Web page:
Never Look Back
Published September 15, 2020
About Never Look Back
Eury comes to the Bronx as a girl haunted. Haunted by losing everything in Hurricane Maria–and by an evil spirit, Ato. She fully expects the tragedy that befell her and her family in Puerto Rico to catch up with her in New York. Yet, for a time, she can almost set this fear aside, because there’s this boy . . .
Pheus is a golden-voiced, bachata-singing charmer, ready to spend the summer on the beach with his friends, serenading his on-again, off-again flame. That changes when he meets Eury. All he wants is to put a smile on her face and fight off her demons. But some dangers are too powerful for even the strongest love, and as the world threatens to tear them apart, Eury and Pheus must fight for each other and their lives.
This Own Voices retelling of the Greek myth Orpheus and Eurydice is perfect for fans of Ibi Zoboi’s PRIDE and Daniel José Older’s SHADOWSHAPER.
The thing that drew me to NEVER LOOK BACK was the spirituality of it and the fact that it’s a retelling. I feel like I have so much to say.
First– I really enjoyed the story. The characters feel so real and Eury and Pheus are so different that I could always tell whose point-of-view I was reading, even if I just flipped to a random page.
I liked that Eury’s curse was a complex problem with multiple pieces. (I’m being vague because there’s some of this that doesn’t get revealed until later in the story.) She keeps Catholic faith, praying every day, and finds comfort both in her belief that she is “beloved of God” and in the rituals of prayer and mass. It’s sincere and sweet, and I loved that.
But that’s not the only spirituality in the story. She also sees a spirit, whom she calls Ato, who is a spirit of the dead. He wants to take her to the land of the dead, El Inframundo, to be with him forever. Pheus, in trying to help Eury break the power Ato holds over her, encounters other gods and goddesses like Guabancex, the goddess of chaos.. I thought this was really cool, because though it’s a retelling of a Greek myth, NEVER LOOK BACK pulls in and celebrates some Afro-Latinx mythology.
In both Pheus and Eury’s points-of-view, the setting is rich and vibrant. Eury has a deep connection with Puerto Rico as her home– with the forests and the birds and flowers that brings those things to life. Pheus feels at home in the Bronx, with his friends, going to the beach, hanging out in the stairwell of his apartment building.
I also loved seeing the growth in both characters. Pheus begins to see himself as others have seen him and to see where he misjudged or to recognize his selfishness or the parts of his life where he’s living in fear.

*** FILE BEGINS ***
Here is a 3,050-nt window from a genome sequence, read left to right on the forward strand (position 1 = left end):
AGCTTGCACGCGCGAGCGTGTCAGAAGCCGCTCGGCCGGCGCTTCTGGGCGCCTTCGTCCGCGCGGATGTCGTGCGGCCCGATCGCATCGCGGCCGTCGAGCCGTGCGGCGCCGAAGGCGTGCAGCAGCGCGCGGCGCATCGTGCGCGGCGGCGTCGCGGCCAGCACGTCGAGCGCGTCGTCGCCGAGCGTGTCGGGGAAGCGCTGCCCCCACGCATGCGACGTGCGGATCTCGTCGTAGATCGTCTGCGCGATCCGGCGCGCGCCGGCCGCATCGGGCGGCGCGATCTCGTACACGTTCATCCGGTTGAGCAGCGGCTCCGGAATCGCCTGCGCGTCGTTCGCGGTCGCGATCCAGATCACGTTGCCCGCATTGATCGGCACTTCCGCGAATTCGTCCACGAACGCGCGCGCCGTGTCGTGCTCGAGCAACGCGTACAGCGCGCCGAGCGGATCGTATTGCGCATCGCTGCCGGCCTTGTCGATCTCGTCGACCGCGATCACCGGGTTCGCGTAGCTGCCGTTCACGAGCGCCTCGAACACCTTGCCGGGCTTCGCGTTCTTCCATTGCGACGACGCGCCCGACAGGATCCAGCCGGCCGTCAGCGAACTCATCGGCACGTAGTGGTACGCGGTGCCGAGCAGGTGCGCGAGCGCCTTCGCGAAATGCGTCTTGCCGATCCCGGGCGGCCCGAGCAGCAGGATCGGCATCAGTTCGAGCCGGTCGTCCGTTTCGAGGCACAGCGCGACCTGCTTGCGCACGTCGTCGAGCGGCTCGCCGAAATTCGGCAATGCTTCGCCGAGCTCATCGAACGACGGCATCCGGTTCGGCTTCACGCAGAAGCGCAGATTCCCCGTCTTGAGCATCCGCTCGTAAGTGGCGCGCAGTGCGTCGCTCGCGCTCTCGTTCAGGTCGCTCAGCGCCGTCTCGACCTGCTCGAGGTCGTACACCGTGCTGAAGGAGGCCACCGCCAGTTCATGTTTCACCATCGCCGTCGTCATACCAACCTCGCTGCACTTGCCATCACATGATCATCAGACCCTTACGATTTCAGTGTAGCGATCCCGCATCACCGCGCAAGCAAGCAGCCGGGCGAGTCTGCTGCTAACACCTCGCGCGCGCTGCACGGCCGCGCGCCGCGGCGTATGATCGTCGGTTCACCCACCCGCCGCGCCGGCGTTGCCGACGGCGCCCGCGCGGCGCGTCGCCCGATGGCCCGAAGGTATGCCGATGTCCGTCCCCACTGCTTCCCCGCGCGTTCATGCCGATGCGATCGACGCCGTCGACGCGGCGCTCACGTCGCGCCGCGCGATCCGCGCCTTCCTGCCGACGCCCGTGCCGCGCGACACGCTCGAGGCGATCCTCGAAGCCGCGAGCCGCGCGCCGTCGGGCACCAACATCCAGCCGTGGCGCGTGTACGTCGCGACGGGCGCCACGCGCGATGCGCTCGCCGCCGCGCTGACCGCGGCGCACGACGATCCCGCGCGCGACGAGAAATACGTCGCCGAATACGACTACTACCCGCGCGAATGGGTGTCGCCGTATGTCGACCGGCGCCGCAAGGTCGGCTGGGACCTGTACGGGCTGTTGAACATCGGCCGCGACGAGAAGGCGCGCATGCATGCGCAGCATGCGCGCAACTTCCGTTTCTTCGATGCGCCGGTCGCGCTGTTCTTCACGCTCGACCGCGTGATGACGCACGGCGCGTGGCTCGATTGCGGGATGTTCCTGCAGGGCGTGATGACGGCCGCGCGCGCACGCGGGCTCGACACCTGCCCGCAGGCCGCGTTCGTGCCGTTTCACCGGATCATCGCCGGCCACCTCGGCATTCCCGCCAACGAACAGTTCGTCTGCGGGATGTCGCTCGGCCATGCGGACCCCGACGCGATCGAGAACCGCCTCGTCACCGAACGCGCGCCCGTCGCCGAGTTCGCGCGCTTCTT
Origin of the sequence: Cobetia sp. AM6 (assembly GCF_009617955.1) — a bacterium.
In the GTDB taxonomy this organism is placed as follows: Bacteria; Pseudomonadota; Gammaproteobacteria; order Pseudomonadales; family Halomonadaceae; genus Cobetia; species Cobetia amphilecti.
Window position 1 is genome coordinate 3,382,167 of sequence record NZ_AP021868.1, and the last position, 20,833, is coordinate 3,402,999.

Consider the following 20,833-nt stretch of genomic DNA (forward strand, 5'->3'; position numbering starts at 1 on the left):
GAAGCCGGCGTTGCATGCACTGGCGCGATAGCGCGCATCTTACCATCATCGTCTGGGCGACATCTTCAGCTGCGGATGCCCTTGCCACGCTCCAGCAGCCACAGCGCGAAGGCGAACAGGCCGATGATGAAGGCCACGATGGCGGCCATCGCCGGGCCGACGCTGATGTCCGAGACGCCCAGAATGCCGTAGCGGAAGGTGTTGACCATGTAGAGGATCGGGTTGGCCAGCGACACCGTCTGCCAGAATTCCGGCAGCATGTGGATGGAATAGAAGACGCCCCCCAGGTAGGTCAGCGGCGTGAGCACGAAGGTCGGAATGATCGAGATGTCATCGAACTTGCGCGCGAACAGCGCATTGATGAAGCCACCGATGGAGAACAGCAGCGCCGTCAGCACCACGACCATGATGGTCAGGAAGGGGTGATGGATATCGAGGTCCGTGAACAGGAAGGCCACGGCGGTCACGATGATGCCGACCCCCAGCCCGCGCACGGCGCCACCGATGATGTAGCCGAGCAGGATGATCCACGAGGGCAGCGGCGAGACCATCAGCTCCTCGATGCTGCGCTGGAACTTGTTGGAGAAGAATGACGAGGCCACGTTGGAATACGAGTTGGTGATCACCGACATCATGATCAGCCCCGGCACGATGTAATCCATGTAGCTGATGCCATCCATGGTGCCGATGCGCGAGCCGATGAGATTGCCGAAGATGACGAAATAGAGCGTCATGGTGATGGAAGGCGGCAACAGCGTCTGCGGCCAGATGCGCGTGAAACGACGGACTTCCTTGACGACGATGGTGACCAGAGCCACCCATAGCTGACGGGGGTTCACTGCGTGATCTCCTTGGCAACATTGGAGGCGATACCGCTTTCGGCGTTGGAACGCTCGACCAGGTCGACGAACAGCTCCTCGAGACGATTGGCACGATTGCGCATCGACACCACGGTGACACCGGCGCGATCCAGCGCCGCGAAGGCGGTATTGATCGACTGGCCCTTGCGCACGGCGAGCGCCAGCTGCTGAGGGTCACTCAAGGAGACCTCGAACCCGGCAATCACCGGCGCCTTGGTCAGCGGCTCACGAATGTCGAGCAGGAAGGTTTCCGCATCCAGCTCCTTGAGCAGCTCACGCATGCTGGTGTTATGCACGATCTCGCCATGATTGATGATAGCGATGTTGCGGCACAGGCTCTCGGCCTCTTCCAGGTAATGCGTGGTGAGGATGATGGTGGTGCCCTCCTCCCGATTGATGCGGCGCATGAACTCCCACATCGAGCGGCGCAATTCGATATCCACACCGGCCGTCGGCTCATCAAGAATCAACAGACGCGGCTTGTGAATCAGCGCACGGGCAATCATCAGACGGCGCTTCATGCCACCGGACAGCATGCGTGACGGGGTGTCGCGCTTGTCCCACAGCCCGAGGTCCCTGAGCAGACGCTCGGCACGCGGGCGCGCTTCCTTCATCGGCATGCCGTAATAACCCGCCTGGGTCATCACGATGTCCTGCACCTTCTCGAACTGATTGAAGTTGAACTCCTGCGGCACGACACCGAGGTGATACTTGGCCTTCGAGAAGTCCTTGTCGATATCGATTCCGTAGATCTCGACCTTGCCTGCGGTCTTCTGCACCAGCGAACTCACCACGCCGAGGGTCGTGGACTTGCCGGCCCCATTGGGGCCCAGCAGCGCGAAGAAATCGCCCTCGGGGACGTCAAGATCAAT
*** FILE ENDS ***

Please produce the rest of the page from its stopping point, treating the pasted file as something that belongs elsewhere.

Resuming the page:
Eury has spent so much energy running from Ato, trying to hide what’s happening to her, and trying to distance herself from others so that Ato can’t use them to hurt her. Watching her come out of her shell, to begin to trust and to find her own strength was so amazing. I loved that she plays and active role in the outcome of the story.
Bottom line: I really recommend this book. I loved so many things about it. It’s a rich story that celebrates faith and heritage and love. Definitely a win, and a perfect story if you’re looking for an escape from reality right now.
If you enjoyed DEAR HAITI, LOVE ALAINE, be sure to check out NEVER LOOK BACK.
Recommended for Ages 14 up.
Pheus is Afro-Dominican. Eury is Puerto Rican.
Profanity/Crude Language Content
Extreme profanity used pretty infrequently.
Kissing between boy and girl. References to hooking up.
See my review above. Eury practices Catholicism and is haunted by a spirit of the dead. Pheus meets other gods and goddesses.
Violent Content – Trigger warning for hurricane, depression, mentions of suicide, and sexual assault.
Some description of Hurricane Maria and Eury’s house collapsing and the trauma this has caused her. Pheus hunts for Ato, intending to beat him up. A man touches a woman’s arm suggestively even though she’s asked him to leave her alone. He follows her and corners her, seeming to intend to assault her. A woman hits a man over the head with a bottle. A woman slips and falls, hitting her head.
Pheus’ uncle, a veteran, had PTSD and committed suicide. (Happens off-scene.) More than one character has depression. Pheus visits the gateway to the underworld and sees creepy attendants who are rotting/dead or being tortured.
Teens drink alcohol in a basement at a party. A man offers a alcohol to teens at a club. One drinks with him.
Note: I received a free copy of NEVER LOOK BACK in exchange for my honest review. This post contains affiliate links, which do not cost you anything to use, but which help support the costs of running this blog.